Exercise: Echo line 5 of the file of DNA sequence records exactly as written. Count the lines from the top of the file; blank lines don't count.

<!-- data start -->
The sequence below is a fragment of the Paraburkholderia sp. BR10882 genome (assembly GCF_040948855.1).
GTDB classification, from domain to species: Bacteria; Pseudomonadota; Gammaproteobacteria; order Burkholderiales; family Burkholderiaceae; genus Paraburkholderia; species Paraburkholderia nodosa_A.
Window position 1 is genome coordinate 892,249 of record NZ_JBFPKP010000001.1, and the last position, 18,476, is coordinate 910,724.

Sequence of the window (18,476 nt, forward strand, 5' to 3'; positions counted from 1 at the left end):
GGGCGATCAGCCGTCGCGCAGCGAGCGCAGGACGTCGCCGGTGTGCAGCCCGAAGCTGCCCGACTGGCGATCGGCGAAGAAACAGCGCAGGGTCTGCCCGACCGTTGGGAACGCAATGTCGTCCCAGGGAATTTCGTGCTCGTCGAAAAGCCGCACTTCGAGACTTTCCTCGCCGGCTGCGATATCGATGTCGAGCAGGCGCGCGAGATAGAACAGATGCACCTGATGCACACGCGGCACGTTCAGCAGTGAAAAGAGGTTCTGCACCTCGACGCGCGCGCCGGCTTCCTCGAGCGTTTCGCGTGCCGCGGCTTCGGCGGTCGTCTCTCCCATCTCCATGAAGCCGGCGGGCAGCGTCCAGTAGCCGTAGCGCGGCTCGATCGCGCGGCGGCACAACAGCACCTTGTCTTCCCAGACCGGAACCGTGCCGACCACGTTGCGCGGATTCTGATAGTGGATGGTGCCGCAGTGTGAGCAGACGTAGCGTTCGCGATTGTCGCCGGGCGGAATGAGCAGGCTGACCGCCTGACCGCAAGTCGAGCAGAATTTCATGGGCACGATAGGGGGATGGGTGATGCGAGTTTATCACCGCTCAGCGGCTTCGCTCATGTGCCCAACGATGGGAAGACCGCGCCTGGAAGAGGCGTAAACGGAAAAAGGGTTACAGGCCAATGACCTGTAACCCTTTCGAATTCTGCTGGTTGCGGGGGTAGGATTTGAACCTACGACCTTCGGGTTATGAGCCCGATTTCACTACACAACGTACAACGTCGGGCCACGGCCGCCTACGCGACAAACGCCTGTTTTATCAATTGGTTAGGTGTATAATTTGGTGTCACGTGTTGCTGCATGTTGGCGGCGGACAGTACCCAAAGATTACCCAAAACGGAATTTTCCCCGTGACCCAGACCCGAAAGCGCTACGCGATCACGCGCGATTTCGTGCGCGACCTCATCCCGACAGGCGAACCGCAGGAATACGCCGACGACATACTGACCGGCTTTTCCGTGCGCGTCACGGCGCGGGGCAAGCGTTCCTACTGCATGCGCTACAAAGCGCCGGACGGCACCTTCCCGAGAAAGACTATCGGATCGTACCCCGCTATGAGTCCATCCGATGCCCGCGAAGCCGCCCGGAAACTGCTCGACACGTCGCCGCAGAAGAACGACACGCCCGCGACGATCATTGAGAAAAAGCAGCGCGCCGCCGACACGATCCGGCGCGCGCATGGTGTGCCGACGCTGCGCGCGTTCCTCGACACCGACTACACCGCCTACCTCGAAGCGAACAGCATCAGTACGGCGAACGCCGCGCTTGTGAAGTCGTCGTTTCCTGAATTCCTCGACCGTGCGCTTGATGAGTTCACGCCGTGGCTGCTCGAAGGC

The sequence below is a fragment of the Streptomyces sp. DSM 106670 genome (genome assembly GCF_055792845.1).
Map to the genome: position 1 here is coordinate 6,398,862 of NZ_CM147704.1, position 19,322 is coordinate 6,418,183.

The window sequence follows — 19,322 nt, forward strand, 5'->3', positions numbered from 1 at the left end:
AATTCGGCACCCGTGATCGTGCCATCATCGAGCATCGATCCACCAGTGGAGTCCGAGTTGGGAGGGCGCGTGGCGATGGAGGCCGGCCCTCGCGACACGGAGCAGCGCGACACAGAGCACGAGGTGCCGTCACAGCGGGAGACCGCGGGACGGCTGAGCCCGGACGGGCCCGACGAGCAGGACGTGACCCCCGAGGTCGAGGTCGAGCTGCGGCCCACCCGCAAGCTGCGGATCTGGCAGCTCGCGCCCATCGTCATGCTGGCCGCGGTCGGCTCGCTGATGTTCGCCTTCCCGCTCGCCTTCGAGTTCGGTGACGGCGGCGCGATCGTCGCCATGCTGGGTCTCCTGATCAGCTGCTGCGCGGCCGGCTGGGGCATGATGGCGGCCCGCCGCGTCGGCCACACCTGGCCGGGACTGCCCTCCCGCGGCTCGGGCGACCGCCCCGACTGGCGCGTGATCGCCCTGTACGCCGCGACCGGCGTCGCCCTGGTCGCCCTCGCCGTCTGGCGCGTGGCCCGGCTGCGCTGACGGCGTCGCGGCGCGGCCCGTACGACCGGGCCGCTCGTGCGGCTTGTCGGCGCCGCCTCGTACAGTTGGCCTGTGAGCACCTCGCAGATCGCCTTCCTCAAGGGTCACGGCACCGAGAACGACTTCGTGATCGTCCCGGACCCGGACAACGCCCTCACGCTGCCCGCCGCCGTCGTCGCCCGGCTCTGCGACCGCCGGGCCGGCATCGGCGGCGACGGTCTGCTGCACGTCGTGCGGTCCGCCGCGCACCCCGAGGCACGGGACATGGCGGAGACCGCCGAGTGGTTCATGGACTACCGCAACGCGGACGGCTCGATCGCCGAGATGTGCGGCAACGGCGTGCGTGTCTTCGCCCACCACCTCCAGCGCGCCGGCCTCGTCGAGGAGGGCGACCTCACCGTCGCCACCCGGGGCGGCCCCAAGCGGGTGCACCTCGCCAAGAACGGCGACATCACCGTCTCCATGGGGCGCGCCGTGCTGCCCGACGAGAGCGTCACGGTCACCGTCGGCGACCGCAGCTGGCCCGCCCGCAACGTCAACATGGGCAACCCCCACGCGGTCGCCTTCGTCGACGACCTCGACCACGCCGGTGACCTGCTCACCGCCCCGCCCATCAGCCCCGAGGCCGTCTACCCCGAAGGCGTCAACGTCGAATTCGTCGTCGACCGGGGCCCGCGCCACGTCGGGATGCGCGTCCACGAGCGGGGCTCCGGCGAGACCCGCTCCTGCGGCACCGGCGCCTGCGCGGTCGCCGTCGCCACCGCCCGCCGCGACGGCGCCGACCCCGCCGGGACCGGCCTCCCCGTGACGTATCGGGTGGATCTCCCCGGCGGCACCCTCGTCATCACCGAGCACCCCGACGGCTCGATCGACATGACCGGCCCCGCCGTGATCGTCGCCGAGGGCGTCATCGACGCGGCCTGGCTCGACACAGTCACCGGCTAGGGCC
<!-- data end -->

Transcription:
GGGCGATCAGCCGTCGCGCAGCGAGCGCAGGACGTCGCCGGTGTGCAGCCCGAAGCTGCCCGACTGGCGATCGGCGAAGAAACAGCGCAGGGTCTGCCCGACCGTTGGGAACGCAATGTCGTCCCAGGGAATTTCGTGCTCGTCGAAAAGCCGCACTTCGAGACTTTCCTCGCCGGCTGCGATATCGATGTCGAGCAGGCGCGCGAGATAGAACAGATGCACCTGATGCACACGCGGCACGTTCAGCAGTGAAAAGAGGTTCTGCACCTCGACGCGCGCGCCGGCTTCCTCGAGCGTTTCGCGTGCCGCGGCTTCGGCGGTCGTCTCTCCCATCTCCATGAAGCCGGCGGGCAGCGTCCAGTAGCCGTAGCGCGGCTCGATCGCGCGGCGGCACAACAGCACCTTGTCTTCCCAGACCGGAACCGTGCCGACCACGTTGCGCGGATTCTGATAGTGGATGGTGCCGCAGTGTGAGCAGACGTAGCGTTCGCGATTGTCGCCGGGCGGAATGAGCAGGCTGACCGCCTGACCGCAAGTCGAGCAGAATTTCATGGGCACGATAGGGGGATGGGTGATGCGAGTTTATCACCGCTCAGCGGCTTCGCTCATGTGCCCAACGATGGGAAGACCGCGCCTGGAAGAGGCGTAAACGGAAAAAGGGTTACAGGCCAATGACCTGTAACCCTTTCGAATTCTGCTGGTTGCGGGGGTAGGATTTGAACCTACGACCTTCGGGTTATGAGCCCGATTTCACTACACAACGTACAACGTCGGGCCACGGCCGCCTACGCGACAAACGCCTGTTTTATCAATTGGTTAGGTGTATAATTTGGTGTCACGTGTTGCTGCATGTTGGCGGCGGACAGTACCCAAAGATTACCCAAAACGGAATTTTCCCCGTGACCCAGACCCGAAAGCGCTACGCGATCACGCGCGATTTCGTGCGCGACCTCATCCCGACAGGCGAACCGCAGGAATACGCCGACGACATACTGACCGGCTTTTCCGTGCGCGTCACGGCGCGGGGCAAGCGTTCCTACTGCATGCGCTACAAAGCGCCGGACGGCACCTTCCCGAGAAAGACTATCGGATCGTACCCCGCTATGAGTCCATCCGATGCCCGCGAAGCCGCCCGGAAACTGCTCGACACGTCGCCGCAGAAGAACGACACGCCCGCGACGATCATTGAGAAAAAGCAGCGCGCCGCCGACACGATCCGGCGCGCGCATGGTGTGCCGACGCTGCGCGCGTTCCTCGACACCGACTACACCGCCTACCTCGAAGCGAACAGCATCAGTACGGCGAACGCCGCGCTTGTGAAGTCGTCGTTTCCTGAATTCCTCGACCGTGCGCTTGATGAGTTCACGCCGTGGCTGCTCGAAGGC